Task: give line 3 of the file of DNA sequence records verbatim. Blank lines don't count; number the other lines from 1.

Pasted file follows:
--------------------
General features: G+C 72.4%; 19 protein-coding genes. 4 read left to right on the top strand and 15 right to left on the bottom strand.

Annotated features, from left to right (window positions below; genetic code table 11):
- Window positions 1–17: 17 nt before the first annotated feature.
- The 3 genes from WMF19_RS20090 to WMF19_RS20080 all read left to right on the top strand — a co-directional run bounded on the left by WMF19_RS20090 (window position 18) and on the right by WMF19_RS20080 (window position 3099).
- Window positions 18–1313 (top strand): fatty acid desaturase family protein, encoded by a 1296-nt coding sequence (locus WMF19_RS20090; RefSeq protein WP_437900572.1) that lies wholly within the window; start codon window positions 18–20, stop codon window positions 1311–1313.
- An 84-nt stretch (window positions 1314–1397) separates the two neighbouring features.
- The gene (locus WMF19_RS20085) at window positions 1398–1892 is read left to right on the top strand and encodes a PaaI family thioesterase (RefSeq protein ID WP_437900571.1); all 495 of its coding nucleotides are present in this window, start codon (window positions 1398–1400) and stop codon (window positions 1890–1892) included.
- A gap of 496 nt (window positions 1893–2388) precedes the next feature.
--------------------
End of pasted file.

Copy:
- Window positions 1–17: 17 nt before the first annotated feature.